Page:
The Last Colony starts out a little slow, what saved it for me was Scalzi's writing, particularly his humor which buoyed me along until the action started. Typically, the action wasn't far behind and of a different nature than you're lead to believe from the book description. There is the usual dirty dealing from the Colonial Union vs. Interstellar machinations, this time in the form of the Conclave.

What I particularly enjoyed was how John Perry was consistently pissed off enough to implement hi
Alex Ristea
Mr. Scalzi, you inspire me to read more science fiction.

Now, I'm not so well-read in sci-fi, so you'll pardon me for saying that this is a damn cool take on space colonization! Many things were learned—and more importantly—my imagination was piqued.

I think the tighter first person POV was an improvement over the previous novel, and we traded action for politics, which was a nice change of pace.

Do you have any recommendations for other books I should try?
An excellent end to the trilogy starting with "Old Man's War" & continued in "The Ghost Brigades". The first mainly follows Perry, the second Sagan & this one, the third, both. The style is reminiscent of Heinlein's best, before he got weird in the 70's, & without all the philosophizing. Just an excellent story in an interesting universe.
4.0 to 4.5 stars. Another excellent installment of this very good space opera series by John Scalzi. Well thought out plot, great characters and outstanding world-building.

Nominee: Hugo Award Best Novel (2008)
Nominee: Locus Award Best SF Novel (2008)
The third and final book in the Old Man's War trilogy (that was until Scalzi's publisher offered him a nice bag of money to write the fourth and fifth books). With this third novel Scalzi opts for a change of pace. Instead of the Colonial Defence Force, of Old Man's War, or the Special Forces, of The Ghost Brigade, our eighty-eight year old hero John Perry (ex-CDF and now transplanted back into a much younger looking human body) and Jane Sagan (his former dead wife whose DNA was used as the basi ...more
Fred Hughes
John Scalzi continues in his Old Man’s War series with The Last Colony.

Our main characters are John Perry (ex Colonial Defense Forces soldier) , Jane Sagan (ex Colonial Defense Soldier) and their adopted daughter Zoe (whose real Dad tried to kill humanity).

John and Jane have been chosen to lead 2500 citizens to form a colony on the planet Roanoke. It is uninhabited and with a little work can support humans.

But the universe is a tough place and habitable planets are in demand by many different
The Last Colony is book three in a series that follows John Perry and Jane Sagan, former Colonial Defence Forces, ret., and former Special Forces for the Colonial Union, ret. They have been living on a established colony world for several years and are now approached by CDF to be leaders of a new colonial expansion. After some consideration, they agree.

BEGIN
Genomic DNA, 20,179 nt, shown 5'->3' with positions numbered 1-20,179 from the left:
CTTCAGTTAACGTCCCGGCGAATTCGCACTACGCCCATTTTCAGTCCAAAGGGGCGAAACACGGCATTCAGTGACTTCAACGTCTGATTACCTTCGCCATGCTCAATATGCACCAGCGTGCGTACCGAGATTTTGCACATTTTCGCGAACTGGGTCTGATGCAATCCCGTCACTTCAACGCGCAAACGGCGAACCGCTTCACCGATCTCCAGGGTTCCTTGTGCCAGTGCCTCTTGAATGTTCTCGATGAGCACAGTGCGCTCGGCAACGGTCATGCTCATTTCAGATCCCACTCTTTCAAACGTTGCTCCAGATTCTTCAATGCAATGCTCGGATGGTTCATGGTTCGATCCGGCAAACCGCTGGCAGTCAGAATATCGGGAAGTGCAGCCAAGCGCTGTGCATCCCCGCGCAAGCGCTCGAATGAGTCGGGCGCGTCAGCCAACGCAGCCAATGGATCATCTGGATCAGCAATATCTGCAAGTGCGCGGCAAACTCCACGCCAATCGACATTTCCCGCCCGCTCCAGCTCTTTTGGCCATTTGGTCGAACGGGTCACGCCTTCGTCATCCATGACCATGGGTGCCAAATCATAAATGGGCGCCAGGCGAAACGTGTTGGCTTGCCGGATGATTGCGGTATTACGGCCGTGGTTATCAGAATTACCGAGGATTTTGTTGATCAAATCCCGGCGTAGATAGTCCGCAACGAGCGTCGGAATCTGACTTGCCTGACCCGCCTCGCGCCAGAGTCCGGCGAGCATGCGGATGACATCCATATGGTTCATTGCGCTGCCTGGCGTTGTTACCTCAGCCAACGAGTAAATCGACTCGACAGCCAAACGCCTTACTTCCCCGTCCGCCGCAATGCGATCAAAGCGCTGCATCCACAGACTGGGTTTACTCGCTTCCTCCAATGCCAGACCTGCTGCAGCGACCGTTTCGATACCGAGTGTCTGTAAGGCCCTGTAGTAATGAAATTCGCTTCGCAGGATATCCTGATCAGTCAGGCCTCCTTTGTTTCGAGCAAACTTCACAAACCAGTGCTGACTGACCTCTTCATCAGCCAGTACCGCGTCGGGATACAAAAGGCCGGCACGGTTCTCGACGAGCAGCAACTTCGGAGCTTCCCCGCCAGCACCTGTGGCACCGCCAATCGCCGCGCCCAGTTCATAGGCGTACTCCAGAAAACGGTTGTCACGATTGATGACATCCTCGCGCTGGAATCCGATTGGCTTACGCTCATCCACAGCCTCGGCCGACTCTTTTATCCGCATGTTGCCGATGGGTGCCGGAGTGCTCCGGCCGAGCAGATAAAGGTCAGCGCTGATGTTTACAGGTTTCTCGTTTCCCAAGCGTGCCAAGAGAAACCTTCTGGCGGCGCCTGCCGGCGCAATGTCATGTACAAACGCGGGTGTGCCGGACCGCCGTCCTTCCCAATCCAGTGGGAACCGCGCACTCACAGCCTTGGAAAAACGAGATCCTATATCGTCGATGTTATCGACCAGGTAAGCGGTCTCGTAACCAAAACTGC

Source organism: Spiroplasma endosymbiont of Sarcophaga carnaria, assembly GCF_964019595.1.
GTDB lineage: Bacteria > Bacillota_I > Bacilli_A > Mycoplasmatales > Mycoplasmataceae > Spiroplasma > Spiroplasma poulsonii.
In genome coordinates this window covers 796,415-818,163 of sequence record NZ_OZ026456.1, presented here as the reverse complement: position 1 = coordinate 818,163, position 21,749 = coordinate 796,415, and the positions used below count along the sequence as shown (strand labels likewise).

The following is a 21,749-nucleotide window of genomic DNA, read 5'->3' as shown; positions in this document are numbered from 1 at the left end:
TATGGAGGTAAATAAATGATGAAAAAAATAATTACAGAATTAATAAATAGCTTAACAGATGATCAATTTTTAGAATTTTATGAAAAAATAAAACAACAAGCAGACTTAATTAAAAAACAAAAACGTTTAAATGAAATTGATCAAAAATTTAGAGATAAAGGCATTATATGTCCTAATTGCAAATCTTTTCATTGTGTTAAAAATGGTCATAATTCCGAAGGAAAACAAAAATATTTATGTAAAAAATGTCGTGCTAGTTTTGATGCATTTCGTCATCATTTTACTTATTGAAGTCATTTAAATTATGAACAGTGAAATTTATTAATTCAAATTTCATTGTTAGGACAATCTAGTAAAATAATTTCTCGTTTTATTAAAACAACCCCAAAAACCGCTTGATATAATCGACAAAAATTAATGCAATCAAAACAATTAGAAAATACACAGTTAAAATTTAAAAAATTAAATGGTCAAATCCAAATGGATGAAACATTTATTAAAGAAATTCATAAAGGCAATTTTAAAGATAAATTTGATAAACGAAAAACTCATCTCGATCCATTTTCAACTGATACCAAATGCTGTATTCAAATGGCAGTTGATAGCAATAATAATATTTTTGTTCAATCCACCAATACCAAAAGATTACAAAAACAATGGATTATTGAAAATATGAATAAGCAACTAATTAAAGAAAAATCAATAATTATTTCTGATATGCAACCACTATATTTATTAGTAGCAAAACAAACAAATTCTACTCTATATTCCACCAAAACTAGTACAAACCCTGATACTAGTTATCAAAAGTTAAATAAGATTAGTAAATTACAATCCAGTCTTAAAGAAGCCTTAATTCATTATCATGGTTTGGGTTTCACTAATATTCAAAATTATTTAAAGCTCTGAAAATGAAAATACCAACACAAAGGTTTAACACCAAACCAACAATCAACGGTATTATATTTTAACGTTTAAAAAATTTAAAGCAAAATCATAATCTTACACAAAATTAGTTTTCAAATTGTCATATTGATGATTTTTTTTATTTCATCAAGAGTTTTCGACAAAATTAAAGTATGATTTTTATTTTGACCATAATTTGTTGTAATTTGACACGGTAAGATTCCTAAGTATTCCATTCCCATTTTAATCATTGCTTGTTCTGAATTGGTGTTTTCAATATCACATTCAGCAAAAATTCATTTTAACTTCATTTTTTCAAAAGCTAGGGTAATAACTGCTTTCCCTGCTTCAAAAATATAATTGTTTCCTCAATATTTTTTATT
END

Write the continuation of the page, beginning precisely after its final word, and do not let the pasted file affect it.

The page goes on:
After the ship arrives in orbit around Roanoke, they realize something is not right. From there, events quickly spiral downhill as they find out
David Sven
In The Last Colony we are reunited with John Perry and Jane Sagan from the previous books. In return for Jane’s silence regarding the events of book 2, Jane and John have their consciousness transferred back into human bodies to start a new married life on one of the colonies, on the planet Huckleberry. That would be the one with the moons called Sawyer and Becky. Apparently the original colonists had a Twain fetish. Anyway, they adopt Zoe, Charles Boutin’s daughter from book 2, and the story pi ...more
Pedro António
(3.5 stars rounded down)

After thoroughly enjoying The Ghost Brigades I was really curious to see where Scalzi would take us next in this universe.

I really liked the idea of focusing on the intricacies of getting a colony running and think that was implemented mostly without flaws ((view spoiler)), but I don't feel that the book as a whole is as good as the previous two.
The second part of
2012 January

At the end of the book Scalzi says he isn't going to write any more about these characters. So even though I'm midway in Zoe's Tale, I'm having a sad. It's smart science fiction, interesting characters, intriguing problems with colonization, and Sagan and Perry are so good at working things through. I would happily read many more stories about them. Great scifi, and, for those of us who enjoy twists, plenty of them. Really, Old Man's War is an unusually strong series. There must be f
Executive Summary: Another fun, quick read in the Old Man's War series

Audio book: As must as I enjoy Wil Wheaton for Mr. Scalzi's other books, I think William Dufris is a great fit for this series. This is especially true with the return of John Perry as the protagonist.

Full Review
If you look at my read shelf, you'll see that I read a lot more fantasy than science fiction. I think if I was aware of more sci-fi like this series, I'd probably read a lot more.

I've read several books by Mr. Scalzi,
The Last Colony is the third book set in the universe created in Old Man's War and expanded on my Ghost Brigades. I think it's best read after reading the other two, although it's not required. You'll get enough background to follow the story, although it's also enough information to spoil some of the plot twists in the previous two books.

This volume isn't the kind of millitary story told in the first two books. Instead, it focuses more on family, really. While the circles of family and communi